CNN’s Chris Cuomo spoke with Congressman Steve King (R-IA) on Monday night, though their discussion became a rowdy exchange where the two of them sparred over President Trump‘s decision to pardon Joe Arpaio.
King argued that the case against Arpaio for racial-profiling was a politically-motivated ploy by the Obama Justice Department, and Arpaio was doing his job by enforcing the law. Cuomo, for his part, noted that Arpaio’s criminal contempt occurred because the Arizona sheriff refused to obey court orders to stop targeting Latinos he suspected of being illegal immigrants.
King and Cuomo proceeded to lock horns about how racial profiling impacts law enforcement, with Cuomo arguing that Arpaio went after people primarily on a racial basis. Cuomo also found it interesting that Trump could pardon Arpaio for his blatant contempt of court after all the mogul’s talk of being the “law and order” president.
“You’re allowed to ask for immigration documentation in the enforcement of other laws,” Cuomo said. “Joe Arpaio wasn’t doing that. He was cited by the Justice Department for rounding up people who looked like they could be illegal immigrants. It screamed of profiling, it wasn’t a new practice, and you know this.”
At one point, King said he didn’t agree with the idea that profiling is “wrong” when it comes to law enforcement. He and Cuomo continued to tussle about whether Arpaio broke the law by disobeying a federal judge, and how does race factor into enforcing immigration.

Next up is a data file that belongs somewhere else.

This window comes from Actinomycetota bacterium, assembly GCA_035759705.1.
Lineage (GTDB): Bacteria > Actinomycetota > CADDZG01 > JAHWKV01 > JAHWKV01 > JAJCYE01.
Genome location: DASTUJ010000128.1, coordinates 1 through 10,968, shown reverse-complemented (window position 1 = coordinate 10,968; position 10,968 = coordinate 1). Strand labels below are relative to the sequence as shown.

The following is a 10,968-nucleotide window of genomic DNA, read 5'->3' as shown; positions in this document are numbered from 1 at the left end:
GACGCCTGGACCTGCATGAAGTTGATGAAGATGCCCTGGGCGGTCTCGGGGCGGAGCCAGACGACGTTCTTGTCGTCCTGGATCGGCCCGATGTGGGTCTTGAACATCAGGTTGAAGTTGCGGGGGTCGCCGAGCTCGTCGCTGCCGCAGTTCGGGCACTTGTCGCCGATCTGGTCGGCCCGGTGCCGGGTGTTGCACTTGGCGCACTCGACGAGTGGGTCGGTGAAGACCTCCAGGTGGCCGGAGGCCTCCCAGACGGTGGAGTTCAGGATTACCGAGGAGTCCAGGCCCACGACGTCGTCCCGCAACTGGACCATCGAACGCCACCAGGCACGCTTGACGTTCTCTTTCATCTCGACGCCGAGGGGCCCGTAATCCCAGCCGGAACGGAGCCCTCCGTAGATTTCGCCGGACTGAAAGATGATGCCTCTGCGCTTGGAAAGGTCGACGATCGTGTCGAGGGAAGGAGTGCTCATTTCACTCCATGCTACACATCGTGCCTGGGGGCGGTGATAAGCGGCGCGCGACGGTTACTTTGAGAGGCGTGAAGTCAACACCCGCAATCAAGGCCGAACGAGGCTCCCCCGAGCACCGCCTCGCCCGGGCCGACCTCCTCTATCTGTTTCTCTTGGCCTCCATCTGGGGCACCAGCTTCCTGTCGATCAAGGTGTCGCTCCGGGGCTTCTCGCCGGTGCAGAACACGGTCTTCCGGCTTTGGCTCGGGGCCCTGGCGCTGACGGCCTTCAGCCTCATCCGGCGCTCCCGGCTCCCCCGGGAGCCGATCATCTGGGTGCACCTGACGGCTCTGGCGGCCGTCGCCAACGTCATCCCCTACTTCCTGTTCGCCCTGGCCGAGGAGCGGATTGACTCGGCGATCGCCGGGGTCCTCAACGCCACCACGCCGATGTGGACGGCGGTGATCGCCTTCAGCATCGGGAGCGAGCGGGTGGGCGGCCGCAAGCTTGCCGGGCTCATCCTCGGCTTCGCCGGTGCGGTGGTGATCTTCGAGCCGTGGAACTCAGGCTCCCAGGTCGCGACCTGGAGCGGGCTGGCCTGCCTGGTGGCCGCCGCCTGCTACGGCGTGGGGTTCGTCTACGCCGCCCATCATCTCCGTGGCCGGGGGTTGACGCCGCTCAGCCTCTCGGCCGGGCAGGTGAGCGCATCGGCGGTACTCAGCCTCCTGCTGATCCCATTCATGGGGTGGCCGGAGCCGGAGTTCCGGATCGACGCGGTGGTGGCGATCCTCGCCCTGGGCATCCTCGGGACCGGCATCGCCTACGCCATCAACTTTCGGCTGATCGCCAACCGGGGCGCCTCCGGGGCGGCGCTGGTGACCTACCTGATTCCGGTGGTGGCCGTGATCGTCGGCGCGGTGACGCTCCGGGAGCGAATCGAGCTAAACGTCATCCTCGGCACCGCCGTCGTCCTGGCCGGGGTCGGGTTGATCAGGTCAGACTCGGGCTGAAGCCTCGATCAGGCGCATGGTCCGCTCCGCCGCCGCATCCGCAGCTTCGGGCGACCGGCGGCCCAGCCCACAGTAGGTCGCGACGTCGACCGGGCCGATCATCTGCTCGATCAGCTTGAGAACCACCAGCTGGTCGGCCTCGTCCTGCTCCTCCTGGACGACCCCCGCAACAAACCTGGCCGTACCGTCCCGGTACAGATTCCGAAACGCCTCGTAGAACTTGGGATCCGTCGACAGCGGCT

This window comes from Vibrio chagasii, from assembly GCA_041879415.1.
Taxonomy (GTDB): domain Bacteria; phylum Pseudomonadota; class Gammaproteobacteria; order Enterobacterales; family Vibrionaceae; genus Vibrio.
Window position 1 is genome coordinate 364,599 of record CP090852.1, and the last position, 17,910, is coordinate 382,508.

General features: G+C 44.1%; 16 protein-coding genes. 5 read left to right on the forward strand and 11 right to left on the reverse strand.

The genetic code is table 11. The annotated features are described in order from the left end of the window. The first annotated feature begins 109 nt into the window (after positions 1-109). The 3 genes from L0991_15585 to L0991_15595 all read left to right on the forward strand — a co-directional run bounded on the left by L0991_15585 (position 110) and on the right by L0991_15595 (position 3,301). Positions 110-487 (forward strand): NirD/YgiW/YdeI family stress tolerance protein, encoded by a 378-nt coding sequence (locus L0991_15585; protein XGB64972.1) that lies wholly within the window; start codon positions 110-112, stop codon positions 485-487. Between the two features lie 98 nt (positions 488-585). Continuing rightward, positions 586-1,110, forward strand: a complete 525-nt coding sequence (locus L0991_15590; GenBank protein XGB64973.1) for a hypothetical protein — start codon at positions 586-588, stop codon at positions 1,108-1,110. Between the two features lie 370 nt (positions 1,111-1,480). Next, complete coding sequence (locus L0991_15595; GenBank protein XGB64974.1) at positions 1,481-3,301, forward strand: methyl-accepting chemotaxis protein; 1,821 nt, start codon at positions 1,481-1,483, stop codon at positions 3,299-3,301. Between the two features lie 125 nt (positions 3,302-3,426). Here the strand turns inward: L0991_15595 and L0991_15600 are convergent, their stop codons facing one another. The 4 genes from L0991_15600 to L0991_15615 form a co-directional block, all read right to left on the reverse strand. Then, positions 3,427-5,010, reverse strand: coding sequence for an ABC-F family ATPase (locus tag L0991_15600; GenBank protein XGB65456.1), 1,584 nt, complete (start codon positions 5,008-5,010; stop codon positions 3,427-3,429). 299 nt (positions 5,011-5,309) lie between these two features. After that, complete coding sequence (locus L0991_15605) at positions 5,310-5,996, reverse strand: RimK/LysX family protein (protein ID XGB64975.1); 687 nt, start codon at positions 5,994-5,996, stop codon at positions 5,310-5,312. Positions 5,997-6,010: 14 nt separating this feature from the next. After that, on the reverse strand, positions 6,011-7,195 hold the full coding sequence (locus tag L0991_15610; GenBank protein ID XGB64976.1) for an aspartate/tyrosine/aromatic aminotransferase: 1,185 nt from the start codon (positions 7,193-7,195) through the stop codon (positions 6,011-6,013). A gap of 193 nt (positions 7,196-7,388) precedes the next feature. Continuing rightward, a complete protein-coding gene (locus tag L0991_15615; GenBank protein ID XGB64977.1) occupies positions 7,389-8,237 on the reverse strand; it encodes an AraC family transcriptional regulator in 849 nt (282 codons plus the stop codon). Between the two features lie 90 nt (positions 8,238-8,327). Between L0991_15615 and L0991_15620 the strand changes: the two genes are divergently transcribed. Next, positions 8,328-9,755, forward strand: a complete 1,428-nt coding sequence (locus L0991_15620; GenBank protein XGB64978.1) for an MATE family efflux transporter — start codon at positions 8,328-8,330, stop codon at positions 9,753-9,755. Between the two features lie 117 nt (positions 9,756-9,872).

At one point, Cuomo said King was defending Arpaio because “you like what he was doing,” and the CNN anchor eventually brought up King’s controversial remarks about Latinos and their “cantaloupe calves.” King argued that he reserves the right to insult drug smugglers, though Cuomo argued with him about the concerns that come when using peoples’ physicality to make broad assumptions while enforcing the law.
“When you judge some and you make them a reflection of all it’s a slippery slope,” said Cuomo. “It creates an ugly reality. Joe Arpaio reveled in that. He liked disgracing Latino people. He liked to separate them, he called the tent city as concentration camps…”
Watch above, via CNN.
[Image via screengrab]
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